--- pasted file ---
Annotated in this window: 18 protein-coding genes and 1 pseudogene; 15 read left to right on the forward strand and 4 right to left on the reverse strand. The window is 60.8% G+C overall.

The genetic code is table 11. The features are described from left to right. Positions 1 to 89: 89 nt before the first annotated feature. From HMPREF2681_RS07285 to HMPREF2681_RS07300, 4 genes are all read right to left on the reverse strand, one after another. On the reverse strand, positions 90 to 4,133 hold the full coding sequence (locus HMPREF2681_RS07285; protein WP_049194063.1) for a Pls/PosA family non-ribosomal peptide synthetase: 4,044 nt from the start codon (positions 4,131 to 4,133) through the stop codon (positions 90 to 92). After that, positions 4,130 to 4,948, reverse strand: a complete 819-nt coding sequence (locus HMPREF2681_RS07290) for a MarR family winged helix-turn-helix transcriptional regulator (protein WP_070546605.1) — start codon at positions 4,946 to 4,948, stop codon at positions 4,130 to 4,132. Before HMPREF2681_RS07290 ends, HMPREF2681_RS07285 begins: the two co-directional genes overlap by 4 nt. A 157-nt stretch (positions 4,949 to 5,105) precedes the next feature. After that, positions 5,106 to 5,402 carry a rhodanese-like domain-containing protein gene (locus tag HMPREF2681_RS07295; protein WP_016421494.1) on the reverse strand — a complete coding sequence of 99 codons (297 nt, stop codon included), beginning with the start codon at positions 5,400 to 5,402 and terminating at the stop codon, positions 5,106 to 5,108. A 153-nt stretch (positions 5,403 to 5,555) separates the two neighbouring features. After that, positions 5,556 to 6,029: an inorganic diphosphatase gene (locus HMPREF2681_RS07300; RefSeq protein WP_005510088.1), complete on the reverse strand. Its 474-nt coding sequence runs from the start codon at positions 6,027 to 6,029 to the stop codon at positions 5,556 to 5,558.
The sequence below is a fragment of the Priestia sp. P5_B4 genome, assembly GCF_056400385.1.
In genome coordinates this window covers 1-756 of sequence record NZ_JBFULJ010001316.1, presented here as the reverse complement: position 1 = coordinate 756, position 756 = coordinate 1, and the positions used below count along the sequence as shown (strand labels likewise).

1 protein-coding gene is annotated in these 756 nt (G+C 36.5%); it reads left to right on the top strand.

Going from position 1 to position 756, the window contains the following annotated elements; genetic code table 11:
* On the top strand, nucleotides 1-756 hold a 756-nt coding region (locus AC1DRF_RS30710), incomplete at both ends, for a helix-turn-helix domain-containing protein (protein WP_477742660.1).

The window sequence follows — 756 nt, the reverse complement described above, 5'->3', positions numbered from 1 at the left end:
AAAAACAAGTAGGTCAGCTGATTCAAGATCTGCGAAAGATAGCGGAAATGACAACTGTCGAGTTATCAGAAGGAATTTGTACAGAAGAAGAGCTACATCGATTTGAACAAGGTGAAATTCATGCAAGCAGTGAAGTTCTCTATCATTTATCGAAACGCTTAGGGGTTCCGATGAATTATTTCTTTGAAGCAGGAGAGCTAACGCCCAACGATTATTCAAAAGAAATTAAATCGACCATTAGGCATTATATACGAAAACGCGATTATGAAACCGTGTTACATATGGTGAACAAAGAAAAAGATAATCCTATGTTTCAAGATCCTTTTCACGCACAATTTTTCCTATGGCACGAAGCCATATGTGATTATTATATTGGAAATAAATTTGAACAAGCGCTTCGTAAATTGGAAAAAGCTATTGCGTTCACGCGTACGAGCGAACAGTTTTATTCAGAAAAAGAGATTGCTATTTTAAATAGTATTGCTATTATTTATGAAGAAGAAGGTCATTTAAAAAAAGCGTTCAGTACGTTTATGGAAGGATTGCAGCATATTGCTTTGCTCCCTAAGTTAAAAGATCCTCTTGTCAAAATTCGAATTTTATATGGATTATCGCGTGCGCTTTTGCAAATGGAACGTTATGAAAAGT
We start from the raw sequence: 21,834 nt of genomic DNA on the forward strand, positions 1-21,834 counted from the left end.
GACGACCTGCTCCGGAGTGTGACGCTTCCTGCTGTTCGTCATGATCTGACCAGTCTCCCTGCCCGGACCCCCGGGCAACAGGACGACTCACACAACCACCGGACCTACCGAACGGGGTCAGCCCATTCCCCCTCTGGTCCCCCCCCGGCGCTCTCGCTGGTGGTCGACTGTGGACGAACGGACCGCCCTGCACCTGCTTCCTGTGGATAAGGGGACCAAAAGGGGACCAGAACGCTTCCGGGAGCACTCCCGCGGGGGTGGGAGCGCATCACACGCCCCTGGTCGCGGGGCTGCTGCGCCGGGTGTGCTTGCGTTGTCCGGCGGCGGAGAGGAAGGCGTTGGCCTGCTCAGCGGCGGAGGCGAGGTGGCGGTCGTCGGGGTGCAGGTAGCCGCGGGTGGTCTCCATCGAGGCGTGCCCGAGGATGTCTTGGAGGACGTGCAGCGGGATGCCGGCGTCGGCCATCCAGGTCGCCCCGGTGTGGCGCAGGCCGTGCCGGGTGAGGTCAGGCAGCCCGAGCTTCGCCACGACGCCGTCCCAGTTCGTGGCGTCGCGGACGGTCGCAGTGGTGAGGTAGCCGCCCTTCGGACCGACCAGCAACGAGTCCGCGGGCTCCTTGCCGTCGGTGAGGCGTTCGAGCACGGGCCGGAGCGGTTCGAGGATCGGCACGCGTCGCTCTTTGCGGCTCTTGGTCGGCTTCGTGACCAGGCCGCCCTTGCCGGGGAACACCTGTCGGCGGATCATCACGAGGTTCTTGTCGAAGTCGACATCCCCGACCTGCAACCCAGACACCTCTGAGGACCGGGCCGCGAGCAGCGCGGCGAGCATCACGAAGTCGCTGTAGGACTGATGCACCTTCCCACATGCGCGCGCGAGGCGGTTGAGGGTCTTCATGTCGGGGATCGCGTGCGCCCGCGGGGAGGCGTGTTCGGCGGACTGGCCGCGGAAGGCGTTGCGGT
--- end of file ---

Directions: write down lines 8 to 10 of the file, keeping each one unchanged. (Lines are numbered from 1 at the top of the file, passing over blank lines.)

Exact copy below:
The window sequence follows — 756 nt, the reverse complement described above, 5'->3', positions numbered from 1 at the left end:
AAAAACAAGTAGGTCAGCTGATTCAAGATCTGCGAAAGATAGCGGAAATGACAACTGTCGAGTTATCAGAAGGAATTTGTACAGAAGAAGAGCTACATCGATTTGAACAAGGTGAAATTCATGCAAGCAGTGAAGTTCTCTATCATTTATCGAAACGCTTAGGGGTTCCGATGAATTATTTCTTTGAAGCAGGAGAGCTAACGCCCAACGATTATTCAAAAGAAATTAAATCGACCATTAGGCATTATATACGAAAACGCGATTATGAAACCGTGTTACATATGGTGAACAAAGAAAAAGATAATCCTATGTTTCAAGATCCTTTTCACGCACAATTTTTCCTATGGCACGAAGCCATATGTGATTATTATATTGGAAATAAATTTGAACAAGCGCTTCGTAAATTGGAAAAAGCTATTGCGTTCACGCGTACGAGCGAACAGTTTTATTCAGAAAAAGAGATTGCTATTTTAAATAGTATTGCTATTATTTATGAAGAAGAAGGTCATTTAAAAAAAGCGTTCAGTACGTTTATGGAAGGATTGCAGCATATTGCTTTGCTCCCTAAGTTAAAAGATCCTCTTGTCAAAATTCGAATTTTATATGGATTATCGCGTGCGCTTTTGCAAATGGAACGTTATGAAAAGT
We start from the raw sequence: 21,834 nt of genomic DNA on the forward strand, positions 1-21,834 counted from the left end.